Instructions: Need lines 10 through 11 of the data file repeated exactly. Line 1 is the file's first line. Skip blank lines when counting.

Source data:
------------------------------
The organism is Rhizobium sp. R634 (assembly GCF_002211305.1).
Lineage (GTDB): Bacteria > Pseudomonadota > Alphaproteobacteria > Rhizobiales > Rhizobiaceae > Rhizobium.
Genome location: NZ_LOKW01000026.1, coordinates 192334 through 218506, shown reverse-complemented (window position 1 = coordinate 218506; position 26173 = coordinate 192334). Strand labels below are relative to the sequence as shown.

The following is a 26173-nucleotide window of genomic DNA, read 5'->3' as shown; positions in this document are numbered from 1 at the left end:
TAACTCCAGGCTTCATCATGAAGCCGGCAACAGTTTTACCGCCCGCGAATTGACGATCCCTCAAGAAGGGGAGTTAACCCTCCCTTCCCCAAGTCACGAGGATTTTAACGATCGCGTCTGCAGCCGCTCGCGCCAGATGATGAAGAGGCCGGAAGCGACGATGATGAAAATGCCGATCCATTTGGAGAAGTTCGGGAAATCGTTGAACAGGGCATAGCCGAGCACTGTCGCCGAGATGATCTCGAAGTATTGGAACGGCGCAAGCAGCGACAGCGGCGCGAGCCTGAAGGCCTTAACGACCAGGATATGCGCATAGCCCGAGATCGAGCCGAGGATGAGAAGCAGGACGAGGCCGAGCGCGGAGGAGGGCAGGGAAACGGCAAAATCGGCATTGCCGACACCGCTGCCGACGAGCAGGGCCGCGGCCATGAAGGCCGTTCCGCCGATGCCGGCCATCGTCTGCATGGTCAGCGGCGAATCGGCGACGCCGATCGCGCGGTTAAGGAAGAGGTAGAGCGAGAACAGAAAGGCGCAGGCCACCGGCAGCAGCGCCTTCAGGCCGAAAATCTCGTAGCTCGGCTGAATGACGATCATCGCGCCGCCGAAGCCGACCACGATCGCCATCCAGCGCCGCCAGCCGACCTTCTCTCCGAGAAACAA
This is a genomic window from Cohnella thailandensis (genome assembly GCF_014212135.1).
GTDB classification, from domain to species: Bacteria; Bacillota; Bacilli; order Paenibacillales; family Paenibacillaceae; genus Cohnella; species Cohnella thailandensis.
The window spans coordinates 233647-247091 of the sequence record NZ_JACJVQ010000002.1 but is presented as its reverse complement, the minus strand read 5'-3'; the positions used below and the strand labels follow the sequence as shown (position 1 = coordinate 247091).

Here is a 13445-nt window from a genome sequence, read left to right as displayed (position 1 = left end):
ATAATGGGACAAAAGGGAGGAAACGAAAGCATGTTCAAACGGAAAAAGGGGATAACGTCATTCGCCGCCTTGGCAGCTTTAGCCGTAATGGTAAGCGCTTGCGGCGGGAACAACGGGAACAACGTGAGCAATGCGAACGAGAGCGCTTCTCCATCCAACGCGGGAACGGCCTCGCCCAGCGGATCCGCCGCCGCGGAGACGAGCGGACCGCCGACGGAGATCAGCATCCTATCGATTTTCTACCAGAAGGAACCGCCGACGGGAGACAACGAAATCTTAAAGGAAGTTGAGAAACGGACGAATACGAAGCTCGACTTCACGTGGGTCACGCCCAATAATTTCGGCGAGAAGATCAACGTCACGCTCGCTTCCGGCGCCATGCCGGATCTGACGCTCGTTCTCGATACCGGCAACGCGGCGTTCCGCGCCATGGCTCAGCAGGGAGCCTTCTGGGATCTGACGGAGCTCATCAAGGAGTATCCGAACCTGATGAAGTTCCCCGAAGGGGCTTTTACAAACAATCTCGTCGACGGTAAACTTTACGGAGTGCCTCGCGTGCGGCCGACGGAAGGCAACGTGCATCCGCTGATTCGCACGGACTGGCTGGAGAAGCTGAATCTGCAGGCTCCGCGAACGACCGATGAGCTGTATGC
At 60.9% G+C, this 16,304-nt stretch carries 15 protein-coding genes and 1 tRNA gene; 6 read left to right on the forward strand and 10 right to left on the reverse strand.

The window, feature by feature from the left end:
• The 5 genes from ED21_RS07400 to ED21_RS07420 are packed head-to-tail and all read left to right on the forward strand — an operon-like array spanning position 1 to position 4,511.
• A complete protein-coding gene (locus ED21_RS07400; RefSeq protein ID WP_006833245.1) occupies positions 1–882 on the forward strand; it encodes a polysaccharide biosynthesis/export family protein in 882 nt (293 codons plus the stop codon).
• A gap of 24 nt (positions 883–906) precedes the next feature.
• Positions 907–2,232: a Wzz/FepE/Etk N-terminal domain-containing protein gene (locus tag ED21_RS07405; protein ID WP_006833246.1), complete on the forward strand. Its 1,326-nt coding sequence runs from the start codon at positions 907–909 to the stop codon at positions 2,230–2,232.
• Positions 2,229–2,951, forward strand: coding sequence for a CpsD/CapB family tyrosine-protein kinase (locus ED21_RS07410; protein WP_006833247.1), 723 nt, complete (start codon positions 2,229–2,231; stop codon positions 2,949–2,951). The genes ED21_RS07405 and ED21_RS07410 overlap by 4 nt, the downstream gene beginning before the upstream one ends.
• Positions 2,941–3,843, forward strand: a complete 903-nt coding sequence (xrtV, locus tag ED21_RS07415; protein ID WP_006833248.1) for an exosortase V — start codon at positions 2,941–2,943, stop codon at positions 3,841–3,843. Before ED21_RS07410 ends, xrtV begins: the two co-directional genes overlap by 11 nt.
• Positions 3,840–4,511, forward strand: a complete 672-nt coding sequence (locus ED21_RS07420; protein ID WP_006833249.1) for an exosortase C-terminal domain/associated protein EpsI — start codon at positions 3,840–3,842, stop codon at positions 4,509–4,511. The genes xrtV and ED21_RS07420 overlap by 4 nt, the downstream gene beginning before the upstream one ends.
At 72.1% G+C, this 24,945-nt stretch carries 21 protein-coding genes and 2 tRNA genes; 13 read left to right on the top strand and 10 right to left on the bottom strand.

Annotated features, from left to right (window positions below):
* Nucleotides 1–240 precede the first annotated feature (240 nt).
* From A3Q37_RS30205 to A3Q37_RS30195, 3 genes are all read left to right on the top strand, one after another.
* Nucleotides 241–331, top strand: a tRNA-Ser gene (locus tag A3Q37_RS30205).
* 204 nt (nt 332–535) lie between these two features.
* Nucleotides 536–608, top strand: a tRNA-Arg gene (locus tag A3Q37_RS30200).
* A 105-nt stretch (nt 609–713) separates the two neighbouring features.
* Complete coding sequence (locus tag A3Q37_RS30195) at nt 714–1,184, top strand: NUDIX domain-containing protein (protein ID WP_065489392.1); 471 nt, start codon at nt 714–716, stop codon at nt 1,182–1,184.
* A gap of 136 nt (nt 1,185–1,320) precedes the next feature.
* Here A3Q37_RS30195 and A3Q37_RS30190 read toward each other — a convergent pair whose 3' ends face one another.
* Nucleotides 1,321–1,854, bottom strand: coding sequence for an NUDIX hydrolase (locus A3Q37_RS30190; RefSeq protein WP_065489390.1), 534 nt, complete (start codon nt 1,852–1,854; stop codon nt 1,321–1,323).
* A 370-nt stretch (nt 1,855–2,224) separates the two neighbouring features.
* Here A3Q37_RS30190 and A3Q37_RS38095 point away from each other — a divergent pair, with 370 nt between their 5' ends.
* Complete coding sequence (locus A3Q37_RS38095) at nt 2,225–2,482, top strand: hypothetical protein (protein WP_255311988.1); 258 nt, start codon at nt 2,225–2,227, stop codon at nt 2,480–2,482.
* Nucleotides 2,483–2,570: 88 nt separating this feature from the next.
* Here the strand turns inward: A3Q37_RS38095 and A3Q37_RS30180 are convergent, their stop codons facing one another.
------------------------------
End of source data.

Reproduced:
ATAATGGGACAAAAGGGAGGAAACGAAAGCATGTTCAAACGGAAAAAGGGGATAACGTCATTCGCCGCCTTGGCAGCTTTAGCCGTAATGGTAAGCGCTTGCGGCGGGAACAACGGGAACAACGTGAGCAATGCGAACGAGAGCGCTTCTCCATCCAACGCGGGAACGGCCTCGCCCAGCGGATCCGCCGCCGCGGAGACGAGCGGACCGCCGACGGAGATCAGCATCCTATCGATTTTCTACCAGAAGGAACCGCCGACGGGAGACAACGAAATCTTAAAGGAAGTTGAGAAACGGACGAATACGAAGCTCGACTTCACGTGGGTCACGCCCAATAATTTCGGCGAGAAGATCAACGTCACGCTCGCTTCCGGCGCCATGCCGGATCTGACGCTCGTTCTCGATACCGGCAACGCGGCGTTCCGCGCCATGGCTCAGCAGGGAGCCTTCTGGGATCTGACGGAGCTCATCAAGGAGTATCCGAACCTGATGAAGTTCCCCGAAGGGGCTTTTACAAACAATCTCGTCGACGGTAAACTTTACGGAGTGCCTCGCGTGCGGCCGACGGAAGGCAACGTGCATCCGCTGATTCGCACGGACTGGCTGGAGAAGCTGAATCTGCAGGCTCCGCGAACGACCGATGAGCTGTATGC
At 60.9% G+C, this 16,304-nt stretch carries 15 protein-coding genes and 1 tRNA gene; 6 read left to right on the forward strand and 10 right to left on the reverse strand.